• Generous subsidies or alternative funding for renewable energy projects so they can compete with fuels like coal, oil and natural gas.
  • Faster approvals by agencies such as Minerals Management Service.  Three to five years of negotiations is not acceptable.  As the editorial says, “The bureaucracy now has to deliver.”
  • The expanding and updating of the electrical grid to accommodate new energy sources is crucial to any success.  That will require partnerships and the giving up of control.

What are your thoughts on the future of renewable energy?

Lucas Hamilton is Manager, Building Science Applications for CertainTeed Corporation

Energy is a National Security Issue

Lucas Hamilton

I believe that energy is a national security issue.  We import too much energy and are too dependent on that imported energy.  What we pay for energy is much lower than other places in the world and we have grown accustomed to having all we want when we want it. This fact puts us in a precarious situation with regard to international policies. Do we want to be at the mercy of other nations to meet our energy demand? It is in our best interest to produce our own energy through alternative sources and we need to do this sooner than later.

President Obama also recently talked about energy as a national security issue on a podcast that he syndicates every week. He also discussed a company in the Mojave Desert that will produce solar energy to power 140,000 homes in California. This is progress.  Wind farms are also being built in many parts of the country.  Alone they won’t replace fossil fuels but over time we will identify and perfect these alternative sources  to minimize our dependence on fossil fuels.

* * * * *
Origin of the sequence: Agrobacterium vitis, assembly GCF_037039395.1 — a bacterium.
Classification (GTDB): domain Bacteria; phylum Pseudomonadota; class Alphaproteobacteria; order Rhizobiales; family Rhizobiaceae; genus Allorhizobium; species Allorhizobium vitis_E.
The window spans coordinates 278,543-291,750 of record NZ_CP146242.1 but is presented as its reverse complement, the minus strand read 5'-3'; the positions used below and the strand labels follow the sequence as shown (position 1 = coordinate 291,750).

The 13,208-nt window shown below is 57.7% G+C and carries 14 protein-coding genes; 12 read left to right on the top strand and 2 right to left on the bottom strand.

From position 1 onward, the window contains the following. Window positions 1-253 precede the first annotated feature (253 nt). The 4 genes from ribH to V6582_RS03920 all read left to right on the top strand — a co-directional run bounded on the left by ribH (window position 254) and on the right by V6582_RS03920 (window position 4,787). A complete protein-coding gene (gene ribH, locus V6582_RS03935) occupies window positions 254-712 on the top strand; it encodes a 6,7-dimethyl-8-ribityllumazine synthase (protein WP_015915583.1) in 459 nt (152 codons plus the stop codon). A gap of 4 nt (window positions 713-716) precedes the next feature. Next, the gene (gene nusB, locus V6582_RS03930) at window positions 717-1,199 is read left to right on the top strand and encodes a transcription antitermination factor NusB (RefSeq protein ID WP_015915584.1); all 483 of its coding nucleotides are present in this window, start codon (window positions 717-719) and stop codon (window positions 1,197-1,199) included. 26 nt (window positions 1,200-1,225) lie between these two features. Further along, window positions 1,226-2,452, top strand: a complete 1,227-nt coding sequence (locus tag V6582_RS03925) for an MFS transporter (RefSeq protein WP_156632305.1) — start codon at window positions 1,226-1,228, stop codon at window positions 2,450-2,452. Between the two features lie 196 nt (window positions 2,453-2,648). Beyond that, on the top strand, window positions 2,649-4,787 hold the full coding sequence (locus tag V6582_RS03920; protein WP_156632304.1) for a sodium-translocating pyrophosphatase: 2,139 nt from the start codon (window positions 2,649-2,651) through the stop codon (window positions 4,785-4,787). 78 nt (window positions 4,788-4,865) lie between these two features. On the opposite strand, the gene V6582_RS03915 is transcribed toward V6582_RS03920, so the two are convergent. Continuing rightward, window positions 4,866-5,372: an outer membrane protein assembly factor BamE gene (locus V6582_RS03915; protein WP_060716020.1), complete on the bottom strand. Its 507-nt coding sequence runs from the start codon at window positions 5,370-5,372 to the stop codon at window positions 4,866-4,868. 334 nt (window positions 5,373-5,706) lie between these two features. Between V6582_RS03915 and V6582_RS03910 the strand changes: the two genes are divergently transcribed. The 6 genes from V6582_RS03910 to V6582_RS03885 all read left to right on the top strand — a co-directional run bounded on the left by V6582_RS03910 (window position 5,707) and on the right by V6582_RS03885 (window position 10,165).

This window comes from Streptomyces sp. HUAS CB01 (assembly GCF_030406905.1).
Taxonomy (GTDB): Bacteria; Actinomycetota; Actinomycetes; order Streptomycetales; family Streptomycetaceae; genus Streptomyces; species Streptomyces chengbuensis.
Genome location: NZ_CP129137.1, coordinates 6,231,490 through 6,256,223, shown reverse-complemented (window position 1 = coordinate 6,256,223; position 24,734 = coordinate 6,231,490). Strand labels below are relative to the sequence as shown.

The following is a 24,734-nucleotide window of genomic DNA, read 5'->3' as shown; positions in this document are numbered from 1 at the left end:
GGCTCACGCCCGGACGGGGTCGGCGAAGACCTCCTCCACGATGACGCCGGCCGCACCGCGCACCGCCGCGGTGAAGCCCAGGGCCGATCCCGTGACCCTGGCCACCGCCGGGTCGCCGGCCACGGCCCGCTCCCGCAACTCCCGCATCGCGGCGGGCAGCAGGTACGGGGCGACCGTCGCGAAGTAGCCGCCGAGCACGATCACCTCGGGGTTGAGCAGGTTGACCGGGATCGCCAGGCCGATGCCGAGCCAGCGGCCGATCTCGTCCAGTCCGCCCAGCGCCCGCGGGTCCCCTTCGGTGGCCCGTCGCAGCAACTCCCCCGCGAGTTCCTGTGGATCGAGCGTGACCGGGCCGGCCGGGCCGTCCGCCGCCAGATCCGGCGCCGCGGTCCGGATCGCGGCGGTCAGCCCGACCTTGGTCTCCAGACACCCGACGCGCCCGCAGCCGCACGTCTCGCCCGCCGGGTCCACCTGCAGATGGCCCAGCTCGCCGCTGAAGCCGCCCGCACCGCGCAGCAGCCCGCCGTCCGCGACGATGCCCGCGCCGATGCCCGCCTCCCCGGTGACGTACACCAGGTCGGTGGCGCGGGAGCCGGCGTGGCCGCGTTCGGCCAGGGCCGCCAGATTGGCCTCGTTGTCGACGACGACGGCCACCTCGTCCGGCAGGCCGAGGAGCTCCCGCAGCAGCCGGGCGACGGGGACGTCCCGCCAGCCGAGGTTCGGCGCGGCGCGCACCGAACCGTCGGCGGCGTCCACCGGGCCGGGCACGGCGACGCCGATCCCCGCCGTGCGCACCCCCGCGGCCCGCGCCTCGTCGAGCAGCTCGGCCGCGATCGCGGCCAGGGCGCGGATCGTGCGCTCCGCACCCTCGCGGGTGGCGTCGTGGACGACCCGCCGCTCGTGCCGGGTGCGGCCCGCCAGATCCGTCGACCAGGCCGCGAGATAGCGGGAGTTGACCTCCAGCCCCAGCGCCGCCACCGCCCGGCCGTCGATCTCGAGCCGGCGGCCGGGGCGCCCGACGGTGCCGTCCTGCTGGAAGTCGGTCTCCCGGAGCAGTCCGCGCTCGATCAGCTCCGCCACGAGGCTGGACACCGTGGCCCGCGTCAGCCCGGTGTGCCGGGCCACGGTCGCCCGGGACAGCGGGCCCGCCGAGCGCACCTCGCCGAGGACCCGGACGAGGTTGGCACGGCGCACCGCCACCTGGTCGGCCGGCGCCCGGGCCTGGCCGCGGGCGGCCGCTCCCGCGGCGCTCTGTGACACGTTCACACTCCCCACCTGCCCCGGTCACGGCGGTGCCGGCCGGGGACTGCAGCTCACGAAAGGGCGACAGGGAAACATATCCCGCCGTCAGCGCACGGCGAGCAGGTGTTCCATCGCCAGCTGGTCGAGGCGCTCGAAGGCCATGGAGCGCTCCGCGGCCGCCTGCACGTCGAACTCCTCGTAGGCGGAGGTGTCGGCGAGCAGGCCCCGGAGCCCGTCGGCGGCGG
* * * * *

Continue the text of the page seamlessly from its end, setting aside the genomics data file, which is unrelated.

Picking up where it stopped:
I was glad to see that the White House changed its position regarding solar power and acknowledged that the White House needs to lead by example and will put solar panels on the While House.

Given my recent blogs on both the Energy Star Pledge program and the Green Power Community Challenge it is clear that the educational component is kicking into high gear and we are all being encouraged as individuals, communities and businesses to assess our energy consumption and make changes to our lifestyles to lower our carbon footprints.  Things will not change overnight but if we are all focused in the right direction we can make quicker strides to ramping up alternative energy sources.

The two key areas where we can have a significant impact on energy reduction is to create a federal building code and changing our lifestyles with regard to home energy use. If you are making changes or upgrades to your home, consider solar reflective shingles, adding insulation or using programmable thermostats.

Make Energy Awareness Month 2010 your energy independence month and develop a plan to reduce your carbon footprint.

Lucas Hamilton is Manager, Building Science Applications for CertainTeed Corporation

Pay Now or Pay Later – Constructed Space per Person

Lucas Hamilton

I recently read a report in the Department of Energy’s 2009 Building Energy Data Book that referenced the amount of constructed surface area per person around the world.  The United States is second only to Canada in the amount of constructed space per person – the U.S. boasts 3,000 square feet per person. This concept of constructed space per person includes home, work, shopping centers, sports complexes – any constructed buildings where we live, work or play.